She is England’s Warrior Queen. Her name is Boudicca, a name that resonates with all who read this story. Thanks to the efforts of two Roman historians, Cornelius Tacitus and Dio Cassius, her story has been preserved across the centuries of recorded time. Her story is complex and it challenges its readers to fully understand her.
She defeated and slaughtered a Roman army, the Ninth Legion. She burned London to the ground, leaving a charred layer almost half a meter thick that can still be traced under modern London. According to the Roman historian Cornelius Tacitus, her army killed as many as 70,000 civilians in Londinium, Verulamium and Camulodunum. Who was Boudicca and why was she so ferocious, so bloodthirsty? What was she angry about?
The two most credible sources on Boudicca are Tacitus and Dio. Both are Roman historians, writing at different times. Neither man ever met her. Tacitus wrote his history only fifty years after the events of 60 CE (her revolt against Rome), and it has been said that his father-in-law, Agricola, was able to give an eyewitness account of the rebellion. — Thomas Jerome Baker (@profesortbaker) April 6, 2014
Dio Cassius described Boudicca: “She was huge of frame, terrifying of aspect, and with a harsh voice. A great mass of bright red hair fell to her knees: She wore a great twisted golden necklace, and a tunic of many colors, over which was a thick mantle, fastened by a brooch. Now she grasped a spear, to strike fear into all who watched her……” -Dio Cassius (Dudley and Webster, 54)
— Thomas Jerome Baker (@profesortbaker) April 6, 2014
This makes it clear why Boudicca is not fully understood. We are told a Roman story. Dio, writing much later than Tacitus, curiously enough is the one who has given us our picture of Boudicca as a red-head. Whether he made this up or not, a fierce red-head is the image we have of Boudicca today.
What is clearly missing is her story. The story we have is too one-sided, heavily weighted by the worldview of Rome. However, in all fairness, this matter of bias, the credibility of the storyteller(s), must be informed by other sources. To withhold our trust in Tacitus and Dio must be tempered by reason. Consider this quote about Tacitus’ approach to writing history:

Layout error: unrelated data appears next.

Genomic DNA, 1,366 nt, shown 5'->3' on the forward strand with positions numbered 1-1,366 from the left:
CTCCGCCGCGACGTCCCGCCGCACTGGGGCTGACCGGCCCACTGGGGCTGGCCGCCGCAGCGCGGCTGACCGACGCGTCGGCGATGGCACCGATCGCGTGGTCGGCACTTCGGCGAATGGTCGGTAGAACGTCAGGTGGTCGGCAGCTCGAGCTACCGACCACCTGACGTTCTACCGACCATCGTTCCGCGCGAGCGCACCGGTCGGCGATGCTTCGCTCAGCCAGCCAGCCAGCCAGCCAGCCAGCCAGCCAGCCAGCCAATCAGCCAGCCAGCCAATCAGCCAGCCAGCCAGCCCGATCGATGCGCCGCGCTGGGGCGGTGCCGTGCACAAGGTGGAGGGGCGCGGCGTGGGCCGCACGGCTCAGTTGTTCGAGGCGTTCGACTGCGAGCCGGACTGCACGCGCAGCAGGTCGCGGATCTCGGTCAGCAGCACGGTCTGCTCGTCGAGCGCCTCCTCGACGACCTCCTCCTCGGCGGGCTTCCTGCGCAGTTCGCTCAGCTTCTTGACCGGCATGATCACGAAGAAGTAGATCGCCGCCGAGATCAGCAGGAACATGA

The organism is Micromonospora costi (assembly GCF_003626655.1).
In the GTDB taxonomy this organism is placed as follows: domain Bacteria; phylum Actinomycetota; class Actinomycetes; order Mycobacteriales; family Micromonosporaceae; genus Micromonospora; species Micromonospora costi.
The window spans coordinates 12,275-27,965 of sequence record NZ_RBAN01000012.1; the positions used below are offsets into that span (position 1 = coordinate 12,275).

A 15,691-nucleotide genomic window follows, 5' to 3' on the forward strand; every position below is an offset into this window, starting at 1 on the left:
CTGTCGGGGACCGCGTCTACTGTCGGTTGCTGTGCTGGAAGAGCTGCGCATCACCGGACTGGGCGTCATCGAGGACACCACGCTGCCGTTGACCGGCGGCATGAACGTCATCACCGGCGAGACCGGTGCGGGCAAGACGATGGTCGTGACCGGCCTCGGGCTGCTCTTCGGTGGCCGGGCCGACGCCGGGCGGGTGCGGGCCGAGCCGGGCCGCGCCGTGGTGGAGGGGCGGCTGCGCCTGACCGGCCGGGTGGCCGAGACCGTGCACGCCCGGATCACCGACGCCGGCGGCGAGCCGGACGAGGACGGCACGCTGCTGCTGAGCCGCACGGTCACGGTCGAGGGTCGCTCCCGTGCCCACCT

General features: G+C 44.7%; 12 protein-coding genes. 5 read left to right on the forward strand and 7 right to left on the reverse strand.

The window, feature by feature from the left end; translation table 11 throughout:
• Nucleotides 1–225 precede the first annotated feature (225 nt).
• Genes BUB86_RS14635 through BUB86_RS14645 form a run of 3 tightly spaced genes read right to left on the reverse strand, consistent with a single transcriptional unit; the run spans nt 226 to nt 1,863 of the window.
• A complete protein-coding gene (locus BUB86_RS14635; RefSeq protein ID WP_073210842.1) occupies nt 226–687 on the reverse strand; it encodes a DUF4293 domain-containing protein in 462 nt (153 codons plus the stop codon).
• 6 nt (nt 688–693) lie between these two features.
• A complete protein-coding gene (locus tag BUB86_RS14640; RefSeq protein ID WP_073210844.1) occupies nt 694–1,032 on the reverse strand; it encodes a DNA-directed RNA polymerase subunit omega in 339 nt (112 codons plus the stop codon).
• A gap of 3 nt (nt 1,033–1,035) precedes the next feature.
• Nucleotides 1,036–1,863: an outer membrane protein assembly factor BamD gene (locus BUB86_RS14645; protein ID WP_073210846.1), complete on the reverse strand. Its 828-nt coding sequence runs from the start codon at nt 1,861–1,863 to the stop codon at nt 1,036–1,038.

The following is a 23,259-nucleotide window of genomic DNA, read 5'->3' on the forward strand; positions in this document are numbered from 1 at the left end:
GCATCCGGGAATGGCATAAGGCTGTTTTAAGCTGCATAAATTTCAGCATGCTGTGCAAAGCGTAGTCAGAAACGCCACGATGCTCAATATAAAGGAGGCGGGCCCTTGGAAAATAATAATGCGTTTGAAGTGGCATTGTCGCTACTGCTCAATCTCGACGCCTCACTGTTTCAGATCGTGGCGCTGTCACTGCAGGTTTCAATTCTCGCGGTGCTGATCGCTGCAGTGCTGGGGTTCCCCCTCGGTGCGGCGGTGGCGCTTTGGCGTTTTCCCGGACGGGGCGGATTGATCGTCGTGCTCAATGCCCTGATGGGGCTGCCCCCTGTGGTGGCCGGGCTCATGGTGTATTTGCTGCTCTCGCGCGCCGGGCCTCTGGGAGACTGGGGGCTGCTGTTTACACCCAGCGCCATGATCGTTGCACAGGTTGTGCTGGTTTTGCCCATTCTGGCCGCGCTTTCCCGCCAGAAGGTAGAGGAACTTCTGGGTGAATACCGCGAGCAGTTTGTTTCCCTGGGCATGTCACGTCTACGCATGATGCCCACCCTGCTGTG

“Before he entered on his task (writer of history) it is evident that he had well considered the nature and importance of it. He agreed with Cicero, who says:
‘It is the first law of history that the writer should neither dare to advance what is false, nor to suppress what is true; that he should relate the facts with strict impartiality, free from ill-will or favor; that his narrative should distinguish the order of time, and, when necessary, give the description of places; that he should unfold the statesman’s motives, and in his account of the transactions and the events interpose his own judgment; and should not only relate what was done, but how it was done; and what share chance, or rashness, or prudence, had in the issue;—that he should give the characters of the leading men, their weight and influence, their passions, their principles, and their conduct through life.’
There can be no doubt this was our author’s model(Tacitus’ approach to writing history), since we find him in different parts of his work laying down those very rules.” Arthur Murphy, 1830, page xii, “Biographical Sketch of Tacitus“.
Evidently, as historians go, Tacitus is as good as it gets. And Boudicca? I’ve spent the better part of the day re-reading Boudicca. I am interested in what her story is, since nobody has told it adequately. Who was Boudicca?
Boudicca was born around AD 25 to a royal family in Celtic Britain, and as a young woman she married Prasutagus, who later became king of the Iceni tribe. They had two daughters, probably born during the few years immediately after the Roman conquest in AD 43. It is here, where I make the attempt to weave fact and fiction to allow boudicca to tell her story…